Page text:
The resurrection of Jesus is the very centre of our faith. Whatever doubts we may harbour about our faith, this is the one thing that is immutable.

St Paul tried to make this clear when he wrote to the people of Corinth. (1 Corinthians 15:13-15)

13 If there is no resurrection of the dead, then not even Christ has been raised. 14 And if Christ has not been raised, our preaching is useless and so is your faith. 15 More than that, we are then found to be false witnesses about God, for we have testified about God that he raised Christ from the dead. But he did not raise him if in fact the dead are not raised.

In other words if we do not believe in the resurrection of Jesus then our faith means nothing. Paul goes further and basically says that if there is no resurrection then we are wasting our time and are to be pitied . As lovely as it is to get together in church and meet our friends, if we do not believe in the resurrection then it is all futile.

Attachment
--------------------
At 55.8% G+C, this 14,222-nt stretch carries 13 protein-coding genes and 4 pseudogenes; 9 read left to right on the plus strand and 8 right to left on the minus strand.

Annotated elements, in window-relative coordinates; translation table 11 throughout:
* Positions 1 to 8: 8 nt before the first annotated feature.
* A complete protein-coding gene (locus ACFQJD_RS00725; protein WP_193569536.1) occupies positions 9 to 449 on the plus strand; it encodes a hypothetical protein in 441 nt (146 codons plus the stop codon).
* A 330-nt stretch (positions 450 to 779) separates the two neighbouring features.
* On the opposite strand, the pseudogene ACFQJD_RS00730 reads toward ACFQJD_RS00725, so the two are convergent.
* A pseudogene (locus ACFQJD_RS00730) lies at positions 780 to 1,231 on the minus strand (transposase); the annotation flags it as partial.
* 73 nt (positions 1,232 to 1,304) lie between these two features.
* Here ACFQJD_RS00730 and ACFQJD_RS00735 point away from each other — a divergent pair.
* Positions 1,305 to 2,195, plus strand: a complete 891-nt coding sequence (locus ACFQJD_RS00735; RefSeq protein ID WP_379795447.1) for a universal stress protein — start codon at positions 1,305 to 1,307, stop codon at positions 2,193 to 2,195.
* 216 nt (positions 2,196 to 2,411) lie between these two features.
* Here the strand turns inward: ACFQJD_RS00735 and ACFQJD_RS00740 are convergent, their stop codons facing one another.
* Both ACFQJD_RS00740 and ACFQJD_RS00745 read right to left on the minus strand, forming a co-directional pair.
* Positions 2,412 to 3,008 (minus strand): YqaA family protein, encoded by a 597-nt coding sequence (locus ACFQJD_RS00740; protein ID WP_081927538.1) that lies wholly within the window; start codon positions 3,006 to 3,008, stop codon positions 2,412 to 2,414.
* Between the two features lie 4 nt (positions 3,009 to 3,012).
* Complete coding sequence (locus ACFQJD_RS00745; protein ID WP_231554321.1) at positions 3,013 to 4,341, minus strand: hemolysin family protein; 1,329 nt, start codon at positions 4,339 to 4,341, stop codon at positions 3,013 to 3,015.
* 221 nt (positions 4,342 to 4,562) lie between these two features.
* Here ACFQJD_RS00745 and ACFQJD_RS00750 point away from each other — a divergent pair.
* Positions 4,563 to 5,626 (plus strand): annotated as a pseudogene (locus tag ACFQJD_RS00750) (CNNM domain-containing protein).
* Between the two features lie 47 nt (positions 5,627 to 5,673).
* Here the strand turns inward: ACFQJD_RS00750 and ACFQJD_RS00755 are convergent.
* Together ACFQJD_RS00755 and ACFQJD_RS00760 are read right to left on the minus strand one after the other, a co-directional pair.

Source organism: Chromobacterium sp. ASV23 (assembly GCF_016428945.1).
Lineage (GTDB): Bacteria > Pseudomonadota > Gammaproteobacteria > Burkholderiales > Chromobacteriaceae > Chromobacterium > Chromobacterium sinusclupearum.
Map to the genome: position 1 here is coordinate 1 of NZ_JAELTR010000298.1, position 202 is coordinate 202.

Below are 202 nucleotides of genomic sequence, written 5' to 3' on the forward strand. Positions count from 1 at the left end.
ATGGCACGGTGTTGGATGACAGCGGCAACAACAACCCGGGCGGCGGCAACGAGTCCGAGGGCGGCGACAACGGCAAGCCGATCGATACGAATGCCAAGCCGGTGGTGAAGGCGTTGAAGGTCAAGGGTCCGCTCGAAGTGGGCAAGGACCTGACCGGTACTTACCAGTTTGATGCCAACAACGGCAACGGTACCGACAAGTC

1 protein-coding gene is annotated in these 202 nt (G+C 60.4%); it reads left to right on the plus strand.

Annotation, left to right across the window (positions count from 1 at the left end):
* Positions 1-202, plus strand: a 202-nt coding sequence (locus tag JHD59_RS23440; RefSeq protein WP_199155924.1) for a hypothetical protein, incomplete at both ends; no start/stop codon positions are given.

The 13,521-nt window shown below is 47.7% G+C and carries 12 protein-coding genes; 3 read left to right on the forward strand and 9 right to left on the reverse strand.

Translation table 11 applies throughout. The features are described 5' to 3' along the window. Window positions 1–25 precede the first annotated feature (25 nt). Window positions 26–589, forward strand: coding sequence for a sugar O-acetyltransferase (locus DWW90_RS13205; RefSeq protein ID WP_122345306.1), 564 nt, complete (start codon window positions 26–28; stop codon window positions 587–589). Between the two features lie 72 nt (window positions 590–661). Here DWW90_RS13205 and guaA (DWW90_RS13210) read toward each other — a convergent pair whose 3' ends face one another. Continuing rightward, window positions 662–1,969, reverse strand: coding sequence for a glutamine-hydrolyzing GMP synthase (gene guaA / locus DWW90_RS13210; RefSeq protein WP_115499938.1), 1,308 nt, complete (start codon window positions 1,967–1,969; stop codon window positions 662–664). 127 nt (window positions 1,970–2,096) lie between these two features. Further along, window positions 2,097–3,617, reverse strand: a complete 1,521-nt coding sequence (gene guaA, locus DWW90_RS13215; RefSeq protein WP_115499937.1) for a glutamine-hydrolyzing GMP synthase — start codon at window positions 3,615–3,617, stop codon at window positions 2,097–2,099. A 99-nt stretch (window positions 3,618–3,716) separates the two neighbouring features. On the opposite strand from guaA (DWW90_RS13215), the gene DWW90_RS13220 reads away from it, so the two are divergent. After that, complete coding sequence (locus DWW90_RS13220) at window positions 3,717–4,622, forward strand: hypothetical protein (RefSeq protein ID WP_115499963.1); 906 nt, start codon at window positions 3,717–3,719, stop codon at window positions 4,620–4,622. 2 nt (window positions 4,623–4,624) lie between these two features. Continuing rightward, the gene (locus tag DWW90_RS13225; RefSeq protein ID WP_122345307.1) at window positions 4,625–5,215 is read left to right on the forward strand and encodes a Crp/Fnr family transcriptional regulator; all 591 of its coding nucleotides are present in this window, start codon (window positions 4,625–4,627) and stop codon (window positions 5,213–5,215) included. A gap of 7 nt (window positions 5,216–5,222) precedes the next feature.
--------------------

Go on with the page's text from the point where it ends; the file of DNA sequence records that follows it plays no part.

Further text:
Whichever language you sing this hymn in, the essential truth remains the same…….

Christ is risen !

Thine be the glory,
Risen, conqu’ring Son;
Endless is the vict’ry
Thou o’er death hast won!
Angels in bright raiment
Rolled the stone away,
Kept the folded grave-clothes
Where Thy body lay.

Lo, Jesus meets us,
Risen from the tomb!
Lovingly He greets us,
Scatters fear and gloom;
Let His church with gladness,
Hymns of triumph sing,
For the Lord now liveth;
Death hath lost its sting!

No more we doubt Thee,
Glorious Prince of life;
Life is naught without Thee;
Aid us in our strife;
Make us more than conqu’rors,
Through Thy deathless love;
Bring us safe through Jordan
To Thy home above.

Refrain  Thine be the glory,
Risen, conqu’ring Son;